Control logic 28 represents one or more programs responsible for controlling and coordinating the operations engines 22-26. For example, control logic 28 is responsible for directing scan engine 22 to initiate a scan of a set of objects placed on the MFP's platen. Control logic 28 can then direct print engine 24 to print the digital image generated from the scan an/or direct facsimile engine 26 to send a facsimile message containing that digital image. User interface 30 represents generally any circuitry and other physical components enabling a user to interact with control logic 28. For example, user interface 30 may include a touch screen and/or buttons.

Printer 14 includes print engine 32 and control logic 34. Print engine 32 represents the circuitry and other physical components that allow printer 14 to produce an image on a media sheet. Control logic 34 represents one or more programs capable of controlling the operation of print engine 32. For example, control logic 34 is responsible for receiving printing instructions from computer 18, processing those instructions, and directing the actions of print engine 32 according to the processed instructions.

Scanner 16 includes scan engine 36 and control logic 38. Scan engine 36 represents the circuitry and other physical components that allow scanner 16 to form a digital image of a physical object. Control logic 38 represents one or more programs capable of controlling the operation of scan engine 36. For example, control logic 38 receives scanning instructions entered through its own user interface or through computer 18 to initiate a scan of an object placed on the platen of scanner 16. Control logic 38 then, using data from scan engine 36, generates a digital image of the object.

Computer 18 includes application 40, MFP driver 42, printer driver 44, and scanner driver 46. Application 40 represents generally any computer program capable of utilizing one or more functions provided by MFP 12, printer 14, and/or scanner 16. For example, application 40 may be a word processor capable of sending printing instructions. Application 40 may be a graphics editing program capable of both sending printing instructions and scanning instructions.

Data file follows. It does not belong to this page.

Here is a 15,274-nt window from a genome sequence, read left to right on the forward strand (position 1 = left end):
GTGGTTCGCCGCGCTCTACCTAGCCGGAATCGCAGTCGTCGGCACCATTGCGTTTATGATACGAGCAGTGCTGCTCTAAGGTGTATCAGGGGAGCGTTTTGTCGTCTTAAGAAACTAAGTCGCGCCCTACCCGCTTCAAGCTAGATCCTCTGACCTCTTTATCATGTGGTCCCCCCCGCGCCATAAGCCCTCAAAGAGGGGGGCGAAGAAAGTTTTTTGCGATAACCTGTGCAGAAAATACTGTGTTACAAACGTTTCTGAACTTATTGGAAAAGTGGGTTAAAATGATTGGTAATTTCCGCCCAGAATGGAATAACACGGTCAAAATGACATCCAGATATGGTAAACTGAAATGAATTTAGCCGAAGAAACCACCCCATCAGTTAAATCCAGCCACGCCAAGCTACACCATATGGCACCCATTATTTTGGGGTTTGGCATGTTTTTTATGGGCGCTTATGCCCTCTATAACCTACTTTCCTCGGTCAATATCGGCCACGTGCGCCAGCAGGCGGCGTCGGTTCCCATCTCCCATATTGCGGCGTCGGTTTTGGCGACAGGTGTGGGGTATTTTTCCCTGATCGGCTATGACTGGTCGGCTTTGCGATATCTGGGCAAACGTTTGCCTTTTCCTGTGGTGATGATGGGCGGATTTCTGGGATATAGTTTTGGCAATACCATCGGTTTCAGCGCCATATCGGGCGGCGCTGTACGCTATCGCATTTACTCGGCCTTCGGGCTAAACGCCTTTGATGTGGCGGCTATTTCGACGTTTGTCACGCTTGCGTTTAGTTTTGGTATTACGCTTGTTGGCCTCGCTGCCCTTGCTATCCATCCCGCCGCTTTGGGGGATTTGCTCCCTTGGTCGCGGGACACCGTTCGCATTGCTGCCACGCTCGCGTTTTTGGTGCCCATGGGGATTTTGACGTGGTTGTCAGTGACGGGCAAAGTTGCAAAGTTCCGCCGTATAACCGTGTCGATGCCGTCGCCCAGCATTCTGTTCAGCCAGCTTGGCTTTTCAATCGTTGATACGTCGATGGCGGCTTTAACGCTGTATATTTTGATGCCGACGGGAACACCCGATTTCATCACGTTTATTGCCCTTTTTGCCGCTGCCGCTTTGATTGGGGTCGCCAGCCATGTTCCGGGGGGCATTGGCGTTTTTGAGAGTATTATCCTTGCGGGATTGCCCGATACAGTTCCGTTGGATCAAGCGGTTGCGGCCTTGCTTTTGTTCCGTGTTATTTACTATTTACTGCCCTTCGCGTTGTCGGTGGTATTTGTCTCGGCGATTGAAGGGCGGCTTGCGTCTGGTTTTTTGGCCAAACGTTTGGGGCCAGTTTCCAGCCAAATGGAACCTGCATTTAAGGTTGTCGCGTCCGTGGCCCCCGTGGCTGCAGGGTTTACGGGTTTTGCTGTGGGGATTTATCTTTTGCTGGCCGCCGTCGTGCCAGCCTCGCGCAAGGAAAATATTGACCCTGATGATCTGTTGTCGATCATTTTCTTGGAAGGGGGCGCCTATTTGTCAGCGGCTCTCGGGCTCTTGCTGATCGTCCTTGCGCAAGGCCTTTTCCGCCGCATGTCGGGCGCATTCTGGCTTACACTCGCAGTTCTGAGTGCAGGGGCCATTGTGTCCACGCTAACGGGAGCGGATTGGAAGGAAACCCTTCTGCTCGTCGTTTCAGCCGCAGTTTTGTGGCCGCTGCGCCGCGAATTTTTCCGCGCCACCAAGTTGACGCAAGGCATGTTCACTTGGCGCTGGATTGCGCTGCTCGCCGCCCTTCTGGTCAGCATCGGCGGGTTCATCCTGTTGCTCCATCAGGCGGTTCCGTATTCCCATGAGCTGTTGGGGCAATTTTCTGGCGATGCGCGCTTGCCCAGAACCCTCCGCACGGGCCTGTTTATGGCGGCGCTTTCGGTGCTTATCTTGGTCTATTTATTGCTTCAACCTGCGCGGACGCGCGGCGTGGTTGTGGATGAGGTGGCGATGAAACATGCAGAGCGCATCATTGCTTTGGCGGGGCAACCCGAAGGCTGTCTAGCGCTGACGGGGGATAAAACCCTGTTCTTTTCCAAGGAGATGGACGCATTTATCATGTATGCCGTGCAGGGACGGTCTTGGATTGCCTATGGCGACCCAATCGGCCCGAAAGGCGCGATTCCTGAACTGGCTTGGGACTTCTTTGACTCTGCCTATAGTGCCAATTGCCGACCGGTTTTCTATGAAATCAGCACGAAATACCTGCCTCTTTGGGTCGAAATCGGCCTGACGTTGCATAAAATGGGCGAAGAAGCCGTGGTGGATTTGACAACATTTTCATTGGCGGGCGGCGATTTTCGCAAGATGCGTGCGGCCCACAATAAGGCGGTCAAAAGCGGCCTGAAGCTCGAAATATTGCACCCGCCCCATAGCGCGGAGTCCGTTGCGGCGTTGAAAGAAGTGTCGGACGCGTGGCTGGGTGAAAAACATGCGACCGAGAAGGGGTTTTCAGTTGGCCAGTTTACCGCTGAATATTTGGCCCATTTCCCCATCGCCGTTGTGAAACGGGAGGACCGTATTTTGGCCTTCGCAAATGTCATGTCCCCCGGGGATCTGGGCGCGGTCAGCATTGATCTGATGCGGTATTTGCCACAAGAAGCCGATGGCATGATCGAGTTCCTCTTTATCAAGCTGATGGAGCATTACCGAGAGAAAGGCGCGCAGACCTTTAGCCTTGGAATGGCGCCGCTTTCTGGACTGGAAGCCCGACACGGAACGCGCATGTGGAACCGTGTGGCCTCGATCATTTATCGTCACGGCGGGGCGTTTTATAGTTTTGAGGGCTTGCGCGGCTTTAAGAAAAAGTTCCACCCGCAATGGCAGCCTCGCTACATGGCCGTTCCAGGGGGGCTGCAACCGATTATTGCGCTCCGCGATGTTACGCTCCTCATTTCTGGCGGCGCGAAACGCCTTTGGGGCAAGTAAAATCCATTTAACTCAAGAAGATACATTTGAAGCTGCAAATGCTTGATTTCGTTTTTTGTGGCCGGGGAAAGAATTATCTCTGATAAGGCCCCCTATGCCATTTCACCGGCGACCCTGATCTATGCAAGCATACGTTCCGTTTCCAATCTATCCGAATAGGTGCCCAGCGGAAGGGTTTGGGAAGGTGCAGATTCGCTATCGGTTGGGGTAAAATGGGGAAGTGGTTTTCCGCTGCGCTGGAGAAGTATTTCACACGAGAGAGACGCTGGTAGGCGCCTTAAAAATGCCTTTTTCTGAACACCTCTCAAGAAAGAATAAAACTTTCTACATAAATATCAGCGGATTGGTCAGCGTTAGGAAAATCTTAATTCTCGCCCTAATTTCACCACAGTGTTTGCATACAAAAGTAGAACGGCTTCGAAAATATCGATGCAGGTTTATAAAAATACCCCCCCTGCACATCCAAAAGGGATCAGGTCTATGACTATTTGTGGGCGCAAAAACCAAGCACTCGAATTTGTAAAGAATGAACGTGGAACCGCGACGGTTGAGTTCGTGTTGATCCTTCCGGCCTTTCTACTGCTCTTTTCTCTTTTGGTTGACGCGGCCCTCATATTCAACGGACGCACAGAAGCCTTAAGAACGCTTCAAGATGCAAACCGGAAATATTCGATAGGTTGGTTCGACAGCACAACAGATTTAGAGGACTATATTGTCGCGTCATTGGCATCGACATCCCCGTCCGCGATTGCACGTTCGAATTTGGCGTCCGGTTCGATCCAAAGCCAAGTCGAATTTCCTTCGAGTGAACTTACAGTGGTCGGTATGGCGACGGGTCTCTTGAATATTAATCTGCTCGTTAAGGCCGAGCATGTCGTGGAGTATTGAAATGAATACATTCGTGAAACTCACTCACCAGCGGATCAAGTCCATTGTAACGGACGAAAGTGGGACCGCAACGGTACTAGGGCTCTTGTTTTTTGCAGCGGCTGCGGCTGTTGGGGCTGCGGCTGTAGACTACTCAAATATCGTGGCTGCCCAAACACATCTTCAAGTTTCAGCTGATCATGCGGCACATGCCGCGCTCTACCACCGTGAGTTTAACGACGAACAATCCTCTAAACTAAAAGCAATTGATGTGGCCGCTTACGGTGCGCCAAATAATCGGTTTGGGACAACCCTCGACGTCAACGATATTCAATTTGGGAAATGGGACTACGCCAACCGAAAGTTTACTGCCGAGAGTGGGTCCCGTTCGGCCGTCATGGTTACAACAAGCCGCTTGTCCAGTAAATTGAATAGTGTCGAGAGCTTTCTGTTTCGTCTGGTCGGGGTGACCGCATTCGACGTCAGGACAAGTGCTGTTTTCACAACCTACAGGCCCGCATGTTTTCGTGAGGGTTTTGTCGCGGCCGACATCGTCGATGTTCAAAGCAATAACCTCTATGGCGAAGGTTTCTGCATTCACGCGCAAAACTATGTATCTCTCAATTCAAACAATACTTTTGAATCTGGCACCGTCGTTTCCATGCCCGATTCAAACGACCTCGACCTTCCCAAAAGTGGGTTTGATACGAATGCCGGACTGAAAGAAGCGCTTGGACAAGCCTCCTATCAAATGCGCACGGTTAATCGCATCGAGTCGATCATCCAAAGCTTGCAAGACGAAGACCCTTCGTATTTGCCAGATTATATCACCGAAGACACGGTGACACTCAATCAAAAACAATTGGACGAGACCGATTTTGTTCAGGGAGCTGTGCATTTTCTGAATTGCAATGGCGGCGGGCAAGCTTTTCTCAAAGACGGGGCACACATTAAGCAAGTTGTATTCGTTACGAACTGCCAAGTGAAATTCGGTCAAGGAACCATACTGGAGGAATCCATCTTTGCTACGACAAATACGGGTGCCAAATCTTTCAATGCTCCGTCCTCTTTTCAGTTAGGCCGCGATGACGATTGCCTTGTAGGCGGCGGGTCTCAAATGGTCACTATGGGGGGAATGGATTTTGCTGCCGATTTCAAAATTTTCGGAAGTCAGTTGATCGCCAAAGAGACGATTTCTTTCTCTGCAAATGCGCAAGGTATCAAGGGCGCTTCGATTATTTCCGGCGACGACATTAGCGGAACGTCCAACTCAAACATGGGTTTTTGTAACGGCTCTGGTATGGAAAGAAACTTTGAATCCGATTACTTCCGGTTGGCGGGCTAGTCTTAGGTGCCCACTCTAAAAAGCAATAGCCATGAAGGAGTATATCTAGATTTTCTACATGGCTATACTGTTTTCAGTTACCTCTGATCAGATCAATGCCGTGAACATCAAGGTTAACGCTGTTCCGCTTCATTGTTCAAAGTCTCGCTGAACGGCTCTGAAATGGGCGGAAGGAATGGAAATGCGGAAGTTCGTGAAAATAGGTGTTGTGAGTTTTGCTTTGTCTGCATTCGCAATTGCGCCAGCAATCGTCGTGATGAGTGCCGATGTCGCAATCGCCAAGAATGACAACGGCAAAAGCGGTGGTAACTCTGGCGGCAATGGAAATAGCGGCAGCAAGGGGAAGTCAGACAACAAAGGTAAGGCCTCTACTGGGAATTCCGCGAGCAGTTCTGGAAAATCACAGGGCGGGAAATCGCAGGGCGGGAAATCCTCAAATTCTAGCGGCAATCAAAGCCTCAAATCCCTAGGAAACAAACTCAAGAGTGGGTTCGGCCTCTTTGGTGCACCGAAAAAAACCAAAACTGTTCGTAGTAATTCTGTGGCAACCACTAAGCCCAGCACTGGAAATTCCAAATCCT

In general, a driver is a program responsible for translating generic instructions received from application 40 into device specific instructions capable of being processed by a particular device. MFP driver 42 represents a program capable translating instructions received from application 40 into device specific instructions for MFP 12. Printer driver 44 represents a program capable translating instructions received from application 40 into device specific instructions for printer 14. Scanner driver 46 represents a program capable translating instructions received from application 40 into device specific instructions for scanner 16.

In computing environment 10 of FIG. 1, MFP 12 and scanner 16 are both capable of scanning a physical object to produce a digital image. Each device 12 and 16 has a platen on which a user can arrange a set of physical objects. FIG. 3 illustrates platen 48 on which physical objects 50 are loosely arranged. Scanning the contents of platen 48 generates digital image 52 containing digitized objects 54 that are also loosely arranged. Using an object organizer (described below with reference to FIG. 4) digital image 52 can be organized creating digital image 52′ in which digitized objects 54′ are arranged in a more uniform manner.